Hotels may be an establishment that provides paid accommodation on a short-term basis, but the level of comfort varies, and that is what distinguishes one from another. Some hotels are like heaven on earth with ‘out of this world’ facilities, situated at great locations. If you have an unlimited budget looking for a premium lodging experience anywhere in the world, here are the best hotels in the world and why they are so costly.
Located in Dubai, United Arab Emirates, the Burj was marketed as the world’s first-ever seven-star hotel, and it goes without saying that it most definitely lives up to expectations. It is the seventh-tallest hotel in the world and was designed by architect, Tom Wright, to resemble the sail of a ship. The hotel stands on a man-made artificial island, that is only accessible to the mainland by a private curving bridge. As well as all the lavish bells and whistles you would expect to find inside a seven-star hotel, like an underwater restaurant that is accessible by submarine; the Burj Al-Arab also has its very own private helipad, near the roof, approximately 210 meters above sea level.
One night in the royal suite will cost you a minimum of $28,000. The 780 square-meter suite, set over two floors, is decorated in 22-karat gold and comes with a private dining area and butler, spa, private lounge, and numerous staff. The Penthouse Suite, in the Hôtel Martinez, will set you back $53,000 a night. Hôtel Martinez is in Cannes, France, which is one of the best-known resorts in the Côte D’Azur. For your $53,000 you can expect to enjoy a 1000 square foot suite on the uppermost floor of the hotel; with stunning panoramic views across the ocean from your own private wood-paneled panorama terrace. You will also have king-sized beds in each of the four bedrooms, a separate living and dining room, marble bathrooms, a Turkish bath, and a private jacuzzi on the terrace. Each hotel includes these counter depth refrigerators at foodplusice and a team of fantastic chefs at their disposal.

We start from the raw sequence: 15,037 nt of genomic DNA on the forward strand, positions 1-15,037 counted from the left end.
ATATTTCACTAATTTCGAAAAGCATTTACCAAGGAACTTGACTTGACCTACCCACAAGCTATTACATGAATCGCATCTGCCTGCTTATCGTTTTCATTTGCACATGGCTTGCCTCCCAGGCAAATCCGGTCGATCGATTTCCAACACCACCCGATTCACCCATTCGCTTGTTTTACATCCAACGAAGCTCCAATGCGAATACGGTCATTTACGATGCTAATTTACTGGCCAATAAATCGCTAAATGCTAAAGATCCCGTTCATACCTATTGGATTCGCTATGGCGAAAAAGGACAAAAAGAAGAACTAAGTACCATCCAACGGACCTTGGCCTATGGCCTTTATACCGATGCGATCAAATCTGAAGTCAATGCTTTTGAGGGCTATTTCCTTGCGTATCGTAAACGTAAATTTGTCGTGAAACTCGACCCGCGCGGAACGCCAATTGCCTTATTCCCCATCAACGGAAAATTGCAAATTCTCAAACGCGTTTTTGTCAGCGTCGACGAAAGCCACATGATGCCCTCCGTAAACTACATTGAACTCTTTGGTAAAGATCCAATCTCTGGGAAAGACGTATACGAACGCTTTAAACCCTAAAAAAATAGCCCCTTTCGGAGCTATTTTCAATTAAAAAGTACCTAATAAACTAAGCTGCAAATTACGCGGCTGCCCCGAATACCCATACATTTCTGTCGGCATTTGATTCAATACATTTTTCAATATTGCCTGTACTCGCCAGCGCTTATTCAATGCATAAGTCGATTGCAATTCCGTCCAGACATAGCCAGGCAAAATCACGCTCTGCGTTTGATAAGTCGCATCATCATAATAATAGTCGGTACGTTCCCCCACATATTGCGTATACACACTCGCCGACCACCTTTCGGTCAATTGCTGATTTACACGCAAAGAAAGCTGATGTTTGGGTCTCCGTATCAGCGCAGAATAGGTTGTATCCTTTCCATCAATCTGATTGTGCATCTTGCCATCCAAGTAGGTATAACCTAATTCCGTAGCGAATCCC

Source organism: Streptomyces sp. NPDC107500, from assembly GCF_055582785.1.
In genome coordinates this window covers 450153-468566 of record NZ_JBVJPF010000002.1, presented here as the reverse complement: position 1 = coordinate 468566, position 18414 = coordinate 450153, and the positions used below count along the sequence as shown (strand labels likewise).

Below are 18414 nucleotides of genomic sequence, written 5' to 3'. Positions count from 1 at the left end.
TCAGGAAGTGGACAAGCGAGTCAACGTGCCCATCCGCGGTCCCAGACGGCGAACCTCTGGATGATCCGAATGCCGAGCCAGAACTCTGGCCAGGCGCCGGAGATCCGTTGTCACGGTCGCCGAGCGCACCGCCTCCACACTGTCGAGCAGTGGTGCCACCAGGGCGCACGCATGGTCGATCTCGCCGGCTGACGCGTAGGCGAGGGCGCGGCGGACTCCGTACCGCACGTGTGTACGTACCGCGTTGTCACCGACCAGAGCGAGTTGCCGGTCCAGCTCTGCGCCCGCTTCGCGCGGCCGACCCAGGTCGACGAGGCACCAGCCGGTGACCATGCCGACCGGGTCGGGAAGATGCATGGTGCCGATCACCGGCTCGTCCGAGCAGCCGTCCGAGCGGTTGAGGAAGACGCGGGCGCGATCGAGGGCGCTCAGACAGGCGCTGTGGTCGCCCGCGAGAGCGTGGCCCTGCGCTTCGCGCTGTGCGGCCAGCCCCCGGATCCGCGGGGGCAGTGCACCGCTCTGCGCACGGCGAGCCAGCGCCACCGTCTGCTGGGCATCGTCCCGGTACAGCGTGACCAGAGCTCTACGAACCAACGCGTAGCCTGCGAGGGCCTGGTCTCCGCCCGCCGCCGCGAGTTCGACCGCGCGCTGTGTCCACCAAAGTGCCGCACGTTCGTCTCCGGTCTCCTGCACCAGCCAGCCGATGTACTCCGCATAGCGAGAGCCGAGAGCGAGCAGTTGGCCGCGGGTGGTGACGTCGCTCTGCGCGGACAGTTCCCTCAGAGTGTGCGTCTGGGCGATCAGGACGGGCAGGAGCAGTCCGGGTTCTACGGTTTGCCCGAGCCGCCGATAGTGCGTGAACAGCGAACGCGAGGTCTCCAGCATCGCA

What makes these hotels so costly
One reason for the high cost of hotels is their location. Mainstream hotels offer premium locations in central business districts or near key attractions, and they tend to invest in what you would ordinarily consider an unreasonably high level of service. The typical hotel guest doesn’t have a maid cleaning his bedroom at home daily, or the services of a downstairs concierge. But these are typical add-ons at a standard hotel.
Hotel customers tolerate these marked-up amenities because they generally aren’t very interested in driving a hard bargain. The business traveler is likely to feel that he or she “needs” appropriately located accommodations and is not going to be interested in exhaustive research about the costs and benefits of staying someplace cheaper and more remote. What is more, they are generally not paying out of pocket. A responsible employee will of course try to be reasonably frugal, but even so, frugality is benchmarked to local costs. That encourages a market that is biased toward higher price points. The existence of premium business travelers who can fully pass costs on to clients (think lawyers and consultants) further pushes the market up. What’s more, even when people do pay for their own work travel, the cost is tax-deductible. If a journalist travels for a freelance assignment or speaking engagement, it makes sense to take extra consumption in the form of staying in a nicer hotel with pre-tax dollars than to spend after-tax dollars at home.